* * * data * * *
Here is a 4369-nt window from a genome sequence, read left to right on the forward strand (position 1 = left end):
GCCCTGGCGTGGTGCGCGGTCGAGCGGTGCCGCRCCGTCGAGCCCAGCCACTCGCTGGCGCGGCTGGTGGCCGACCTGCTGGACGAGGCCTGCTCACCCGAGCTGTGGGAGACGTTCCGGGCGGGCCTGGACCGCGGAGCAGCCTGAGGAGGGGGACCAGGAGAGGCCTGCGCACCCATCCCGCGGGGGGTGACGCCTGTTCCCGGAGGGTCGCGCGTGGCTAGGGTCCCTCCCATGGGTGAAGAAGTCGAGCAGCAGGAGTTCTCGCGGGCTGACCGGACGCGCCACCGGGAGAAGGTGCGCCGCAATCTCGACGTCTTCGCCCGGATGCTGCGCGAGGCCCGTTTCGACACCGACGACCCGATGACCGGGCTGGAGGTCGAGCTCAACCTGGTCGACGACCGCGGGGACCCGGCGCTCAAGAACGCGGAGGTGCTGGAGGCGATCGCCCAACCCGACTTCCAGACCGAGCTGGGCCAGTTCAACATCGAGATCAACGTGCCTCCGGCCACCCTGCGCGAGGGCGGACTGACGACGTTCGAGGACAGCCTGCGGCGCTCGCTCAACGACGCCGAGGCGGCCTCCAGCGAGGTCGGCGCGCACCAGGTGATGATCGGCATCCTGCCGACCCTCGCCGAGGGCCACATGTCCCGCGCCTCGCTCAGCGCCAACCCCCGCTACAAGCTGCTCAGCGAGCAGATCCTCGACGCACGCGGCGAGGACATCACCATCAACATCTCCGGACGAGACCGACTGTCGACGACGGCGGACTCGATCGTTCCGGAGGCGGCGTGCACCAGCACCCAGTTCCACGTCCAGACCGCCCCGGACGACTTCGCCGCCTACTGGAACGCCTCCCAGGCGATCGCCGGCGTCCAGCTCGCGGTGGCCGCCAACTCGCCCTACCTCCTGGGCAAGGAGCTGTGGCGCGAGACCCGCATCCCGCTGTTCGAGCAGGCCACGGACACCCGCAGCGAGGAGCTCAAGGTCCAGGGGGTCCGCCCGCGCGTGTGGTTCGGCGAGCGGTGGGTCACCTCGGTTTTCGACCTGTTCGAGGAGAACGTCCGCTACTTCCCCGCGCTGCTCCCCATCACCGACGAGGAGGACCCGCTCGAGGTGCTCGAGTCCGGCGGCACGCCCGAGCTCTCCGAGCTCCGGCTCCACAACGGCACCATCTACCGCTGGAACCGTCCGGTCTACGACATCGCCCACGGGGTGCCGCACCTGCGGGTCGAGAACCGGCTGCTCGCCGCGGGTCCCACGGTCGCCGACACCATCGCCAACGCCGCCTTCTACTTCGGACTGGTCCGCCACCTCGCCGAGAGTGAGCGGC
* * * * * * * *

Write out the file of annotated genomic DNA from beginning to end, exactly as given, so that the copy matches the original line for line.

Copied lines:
Here is a 4369-nt window from a genome sequence, read left to right on the forward strand (position 1 = left end):
GCCCTGGCGTGGTGCGCGGTCGAGCGGTGCCGCRCCGTCGAGCCCAGCCACTCGCTGGCGCGGCTGGTGGCCGACCTGCTGGACGAGGCCTGCTCACCCGAGCTGTGGGAGACGTTCCGGGCGGGCCTGGACCGCGGAGCAGCCTGAGGAGGGGGACCAGGAGAGGCCTGCGCACCCATCCCGCGGGGGGTGACGCCTGTTCCCGGAGGGTCGCGCGTGGCTAGGGTCCCTCCCATGGGTGAAGAAGTCGAGCAGCAGGAGTTCTCGCGGGCTGACCGGACGCGCCACCGGGAGAAGGTGCGCCGCAATCTCGACGTCTTCGCCCGGATGCTGCGCGAGGCCCGTTTCGACACCGACGACCCGATGACCGGGCTGGAGGTCGAGCTCAACCTGGTCGACGACCGCGGGGACCCGGCGCTCAAGAACGCGGAGGTGCTGGAGGCGATCGCCCAACCCGACTTCCAGACCGAGCTGGGCCAGTTCAACATCGAGATCAACGTGCCTCCGGCCACCCTGCGCGAGGGCGGACTGACGACGTTCGAGGACAGCCTGCGGCGCTCGCTCAACGACGCCGAGGCGGCCTCCAGCGAGGTCGGCGCGCACCAGGTGATGATCGGCATCCTGCCGACCCTCGCCGAGGGCCACATGTCCCGCGCCTCGCTCAGCGCCAACCCCCGCTACAAGCTGCTCAGCGAGCAGATCCTCGACGCACGCGGCGAGGACATCACCATCAACATCTCCGGACGAGACCGACTGTCGACGACGGCGGACTCGATCGTTCCGGAGGCGGCGTGCACCAGCACCCAGTTCCACGTCCAGACCGCCCCGGACGACTTCGCCGCCTACTGGAACGCCTCCCAGGCGATCGCCGGCGTCCAGCTCGCGGTGGCCGCCAACTCGCCCTACCTCCTGGGCAAGGAGCTGTGGCGCGAGACCCGCATCCCGCTGTTCGAGCAGGCCACGGACACCCGCAGCGAGGAGCTCAAGGTCCAGGGGGTCCGCCCGCGCGTGTGGTTCGGCGAGCGGTGGGTCACCTCGGTTTTCGACCTGTTCGAGGAGAACGTCCGCTACTTCCCCGCGCTGCTCCCCATCACCGACGAGGAGGACCCGCTCGAGGTGCTCGAGTCCGGCGGCACGCCCGAGCTCTCCGAGCTCCGGCTCCACAACGGCACCATCTACCGCTGGAACCGTCCGGTCTACGACATCGCCCACGGGGTGCCGCACCTGCGGGTCGAGAACCGGCTGCTCGCCGCGGGTCCCACGGTCGCCGACACCATCGCCAACGCCGCCTTCTACTTCGGACTGGTCCGCCACCTCGCCGAGAGTGAGCGGC